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Posted 05 December 2012 - 07:18 AM

I can tell you that in terms of warmth, a ROR does not offer much help, even when the roof is only partially retracted. I would build a separate warm room if that is the sort of protection you are referring to.

My warm room is a one-person space that is about the size of a tree-house I had as a kid (my first construction job).

JimC

#16 MHamburg

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Posted 05 December 2012 - 12:52 PM

Hi Jim,
Could you post a photo of your warm room? Thanks.
Michael

#17 Mirzam

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Posted 05 December 2012 - 01:40 PM

Unfortunately I can't take a picture anytime soon. Well, not so unfortunately because I'm on my way to Chile for stargazing!

I enclosed an area that would be underneath of the ROR when the observatory is open. My observatory roof is split in the middle, so the enclosed area is 1/2 the obs area. At first, I was using this area as storage for my lawnmower, but when I got the hankering for a warmroom, I enclosed about 1/3 of it for the warm room. So the warm room is pretty tiny, about 1/6th the obs area, or 3 x 6 feet. More of a cubbyhole than a room (but warm!).

JimC

#18 Achernar

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Posted 09 December 2012 - 10:37 AM

With a metal roof, it seems likely that a clever individual could create a de-icing system that would warm the roof to make snow and ice melt or otherwise slide off of it. A steep pitch and anti-icing heater strips would not only keep ice and snow from building up and possibly crushing the roof, but corrosion and other water damage would also be mitigated if water is forced to drain away. The system could be engaged only when snow is falling, and turned off when the weather clears or darkness falls. With one of those cloud sensors and the sort of automation one can incorporate into an observatory, it seems folks in snowy places can indeed build one that is worry free during the winter.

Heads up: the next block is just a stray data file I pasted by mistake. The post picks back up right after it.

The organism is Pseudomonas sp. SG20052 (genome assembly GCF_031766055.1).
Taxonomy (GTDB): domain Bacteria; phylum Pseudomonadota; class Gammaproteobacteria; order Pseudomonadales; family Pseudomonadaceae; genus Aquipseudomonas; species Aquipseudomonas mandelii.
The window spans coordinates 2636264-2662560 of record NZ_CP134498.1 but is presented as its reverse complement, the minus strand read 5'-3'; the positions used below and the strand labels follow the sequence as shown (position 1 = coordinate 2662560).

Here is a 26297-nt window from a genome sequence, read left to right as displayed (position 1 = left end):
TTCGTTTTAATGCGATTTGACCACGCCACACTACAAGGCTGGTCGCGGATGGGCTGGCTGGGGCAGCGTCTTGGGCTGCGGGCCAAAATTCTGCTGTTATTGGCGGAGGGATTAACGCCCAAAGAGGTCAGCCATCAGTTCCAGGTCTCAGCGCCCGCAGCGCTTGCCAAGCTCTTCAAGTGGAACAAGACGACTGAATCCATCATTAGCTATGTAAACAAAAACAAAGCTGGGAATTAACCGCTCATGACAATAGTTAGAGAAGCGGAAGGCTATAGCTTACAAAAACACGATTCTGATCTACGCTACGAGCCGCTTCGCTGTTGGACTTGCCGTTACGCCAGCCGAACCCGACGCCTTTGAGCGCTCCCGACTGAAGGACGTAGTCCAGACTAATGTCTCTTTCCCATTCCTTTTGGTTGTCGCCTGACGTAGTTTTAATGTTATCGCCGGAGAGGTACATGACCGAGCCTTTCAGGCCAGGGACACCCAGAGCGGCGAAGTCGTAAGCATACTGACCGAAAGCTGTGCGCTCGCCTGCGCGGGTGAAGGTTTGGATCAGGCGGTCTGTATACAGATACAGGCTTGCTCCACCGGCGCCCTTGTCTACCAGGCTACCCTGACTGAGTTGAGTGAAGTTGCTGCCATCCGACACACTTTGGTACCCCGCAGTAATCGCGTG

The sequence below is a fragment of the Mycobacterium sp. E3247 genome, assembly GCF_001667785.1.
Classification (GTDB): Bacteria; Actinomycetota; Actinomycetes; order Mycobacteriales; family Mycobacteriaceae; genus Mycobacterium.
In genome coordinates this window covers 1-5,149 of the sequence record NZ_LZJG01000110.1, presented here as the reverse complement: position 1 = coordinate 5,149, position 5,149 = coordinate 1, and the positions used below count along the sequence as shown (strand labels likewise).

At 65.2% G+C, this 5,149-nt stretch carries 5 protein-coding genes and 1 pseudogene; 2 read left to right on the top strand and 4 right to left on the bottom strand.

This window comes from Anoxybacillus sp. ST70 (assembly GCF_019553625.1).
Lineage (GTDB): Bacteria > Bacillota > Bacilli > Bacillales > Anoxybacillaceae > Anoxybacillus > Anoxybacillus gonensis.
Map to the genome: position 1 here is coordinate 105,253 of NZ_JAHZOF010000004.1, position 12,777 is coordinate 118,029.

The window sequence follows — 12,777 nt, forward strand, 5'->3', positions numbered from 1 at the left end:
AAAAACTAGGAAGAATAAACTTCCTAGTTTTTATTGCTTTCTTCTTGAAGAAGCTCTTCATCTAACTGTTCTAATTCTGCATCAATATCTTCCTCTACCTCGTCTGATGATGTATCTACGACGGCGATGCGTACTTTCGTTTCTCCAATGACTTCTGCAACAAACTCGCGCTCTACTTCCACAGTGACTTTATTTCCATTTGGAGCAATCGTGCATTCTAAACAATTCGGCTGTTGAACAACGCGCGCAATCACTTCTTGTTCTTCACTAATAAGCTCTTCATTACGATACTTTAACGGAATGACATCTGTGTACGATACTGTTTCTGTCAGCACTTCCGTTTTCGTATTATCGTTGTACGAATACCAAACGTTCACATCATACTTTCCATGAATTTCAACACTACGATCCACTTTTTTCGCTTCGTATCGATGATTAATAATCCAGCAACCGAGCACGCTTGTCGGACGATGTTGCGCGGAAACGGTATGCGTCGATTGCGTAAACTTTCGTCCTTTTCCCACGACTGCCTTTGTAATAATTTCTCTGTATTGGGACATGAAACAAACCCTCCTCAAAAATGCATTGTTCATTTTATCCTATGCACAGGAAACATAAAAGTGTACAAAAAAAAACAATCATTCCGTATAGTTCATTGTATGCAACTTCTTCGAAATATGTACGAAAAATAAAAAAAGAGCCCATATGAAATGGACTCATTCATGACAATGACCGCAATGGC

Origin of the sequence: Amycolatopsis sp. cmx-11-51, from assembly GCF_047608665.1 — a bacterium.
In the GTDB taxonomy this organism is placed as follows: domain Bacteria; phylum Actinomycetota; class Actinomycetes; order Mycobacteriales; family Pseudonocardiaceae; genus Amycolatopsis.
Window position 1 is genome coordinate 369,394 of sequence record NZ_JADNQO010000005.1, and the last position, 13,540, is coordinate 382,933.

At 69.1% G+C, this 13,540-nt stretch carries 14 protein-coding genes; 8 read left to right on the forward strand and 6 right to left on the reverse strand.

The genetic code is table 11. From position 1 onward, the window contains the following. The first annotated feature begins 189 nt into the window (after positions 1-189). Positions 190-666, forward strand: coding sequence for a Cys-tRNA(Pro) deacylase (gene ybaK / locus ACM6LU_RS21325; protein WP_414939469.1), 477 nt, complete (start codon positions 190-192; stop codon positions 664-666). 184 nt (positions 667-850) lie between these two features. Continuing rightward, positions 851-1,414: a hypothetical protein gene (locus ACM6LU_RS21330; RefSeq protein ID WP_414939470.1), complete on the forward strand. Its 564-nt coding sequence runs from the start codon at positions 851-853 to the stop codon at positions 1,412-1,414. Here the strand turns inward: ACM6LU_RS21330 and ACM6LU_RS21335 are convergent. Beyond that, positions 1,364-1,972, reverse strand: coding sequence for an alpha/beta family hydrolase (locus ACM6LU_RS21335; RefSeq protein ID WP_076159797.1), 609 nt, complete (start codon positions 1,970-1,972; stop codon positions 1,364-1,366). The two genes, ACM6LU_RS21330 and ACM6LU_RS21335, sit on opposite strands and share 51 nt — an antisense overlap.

Taras

#19 Lorence

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Posted 09 December 2012 - 03:17 PM

With a metal roof, it seems likely that a clever individual could create a de-icing system that would warm the roof to make snow and ice melt or otherwise slide off of it.
Taras


Care to speculate why there is no snow on my observatory roof? We have had more snow than usual this year. Most has been the heavy wet variety that sticks to everything.

No heating system in the roof either. :) :) :)

If an observatory roof was to be crushed by a snowfall I would tend to blame the builder for that problem not the snow.

By the way how deep is the snow in Alabama this winter, got enough for snowmobiling yet :)

#20 mikey cee

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Posted 09 December 2012 - 05:32 PM

Here's a pic of my roofs with 8" of snow on them. That's my 8" refractor back then. A later heavier wet snow put a measured 12"-13" on it. I couldn't care less. Why you say? Because my nice and powerful Harbor Freight hoist motors open and close them for me...no more shoveling worries for me. :whee: :grin: Mike

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#21 stmguy

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Posted 09 December 2012 - 06:04 PM

You can take a look at mine, while not as big as what you are talking (10x10 with 2 ft bump out) it gives me the same protection as a dome while using a conventional gable metal roof

Norm